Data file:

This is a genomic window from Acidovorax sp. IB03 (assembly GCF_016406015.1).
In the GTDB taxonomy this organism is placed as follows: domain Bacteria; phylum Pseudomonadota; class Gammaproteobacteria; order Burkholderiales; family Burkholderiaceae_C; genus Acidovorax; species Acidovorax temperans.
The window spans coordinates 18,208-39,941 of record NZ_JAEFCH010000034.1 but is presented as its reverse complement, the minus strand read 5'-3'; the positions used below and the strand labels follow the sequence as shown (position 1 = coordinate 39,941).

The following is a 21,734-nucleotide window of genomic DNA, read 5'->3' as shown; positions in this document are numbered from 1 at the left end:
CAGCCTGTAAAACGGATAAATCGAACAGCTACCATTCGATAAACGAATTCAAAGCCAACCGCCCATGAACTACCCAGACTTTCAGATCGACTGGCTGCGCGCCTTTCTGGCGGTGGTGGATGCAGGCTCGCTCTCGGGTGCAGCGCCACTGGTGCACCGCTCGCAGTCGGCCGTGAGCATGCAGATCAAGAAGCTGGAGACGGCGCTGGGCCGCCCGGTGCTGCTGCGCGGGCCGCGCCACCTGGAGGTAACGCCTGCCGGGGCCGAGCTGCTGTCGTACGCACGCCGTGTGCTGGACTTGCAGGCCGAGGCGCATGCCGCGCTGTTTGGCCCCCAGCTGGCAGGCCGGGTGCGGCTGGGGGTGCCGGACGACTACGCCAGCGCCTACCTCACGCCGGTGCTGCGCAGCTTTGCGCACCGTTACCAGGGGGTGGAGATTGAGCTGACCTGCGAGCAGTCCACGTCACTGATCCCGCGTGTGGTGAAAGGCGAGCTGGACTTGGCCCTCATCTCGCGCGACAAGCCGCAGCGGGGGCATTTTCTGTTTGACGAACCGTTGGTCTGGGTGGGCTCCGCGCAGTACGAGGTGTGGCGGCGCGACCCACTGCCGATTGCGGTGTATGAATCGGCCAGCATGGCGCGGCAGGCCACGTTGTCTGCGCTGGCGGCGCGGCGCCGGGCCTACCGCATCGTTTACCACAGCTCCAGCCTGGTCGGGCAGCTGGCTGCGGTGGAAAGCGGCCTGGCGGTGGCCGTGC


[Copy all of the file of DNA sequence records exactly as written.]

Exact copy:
This is a genomic window from Acidovorax sp. IB03 (assembly GCF_016406015.1).
In the GTDB taxonomy this organism is placed as follows: domain Bacteria; phylum Pseudomonadota; class Gammaproteobacteria; order Burkholderiales; family Burkholderiaceae_C; genus Acidovorax; species Acidovorax temperans.
The window spans coordinates 18,208-39,941 of record NZ_JAEFCH010000034.1 but is presented as its reverse complement, the minus strand read 5'-3'; the positions used below and the strand labels follow the sequence as shown (position 1 = coordinate 39,941).

The following is a 21,734-nucleotide window of genomic DNA, read 5'->3' as shown; positions in this document are numbered from 1 at the left end:
CAGCCTGTAAAACGGATAAATCGAACAGCTACCATTCGATAAACGAATTCAAAGCCAACCGCCCATGAACTACCCAGACTTTCAGATCGACTGGCTGCGCGCCTTTCTGGCGGTGGTGGATGCAGGCTCGCTCTCGGGTGCAGCGCCACTGGTGCACCGCTCGCAGTCGGCCGTGAGCATGCAGATCAAGAAGCTGGAGACGGCGCTGGGCCGCCCGGTGCTGCTGCGCGGGCCGCGCCACCTGGAGGTAACGCCTGCCGGGGCCGAGCTGCTGTCGTACGCACGCCGTGTGCTGGACTTGCAGGCCGAGGCGCATGCCGCGCTGTTTGGCCCCCAGCTGGCAGGCCGGGTGCGGCTGGGGGTGCCGGACGACTACGCCAGCGCCTACCTCACGCCGGTGCTGCGCAGCTTTGCGCACCGTTACCAGGGGGTGGAGATTGAGCTGACCTGCGAGCAGTCCACGTCACTGATCCCGCGTGTGGTGAAAGGCGAGCTGGACTTGGCCCTCATCTCGCGCGACAAGCCGCAGCGGGGGCATTTTCTGTTTGACGAACCGTTGGTCTGGGTGGGCTCCGCGCAGTACGAGGTGTGGCGGCGCGACCCACTGCCGATTGCGGTGTATGAATCGGCCAGCATGGCGCGGCAGGCCACGTTGTCTGCGCTGGCGGCGCGGCGCCGGGCCTACCGCATCGTTTACCACAGCTCCAGCCTGGTCGGGCAGCTGGCTGCGGTGGAAAGCGGCCTGGCGGTGGCCGTGC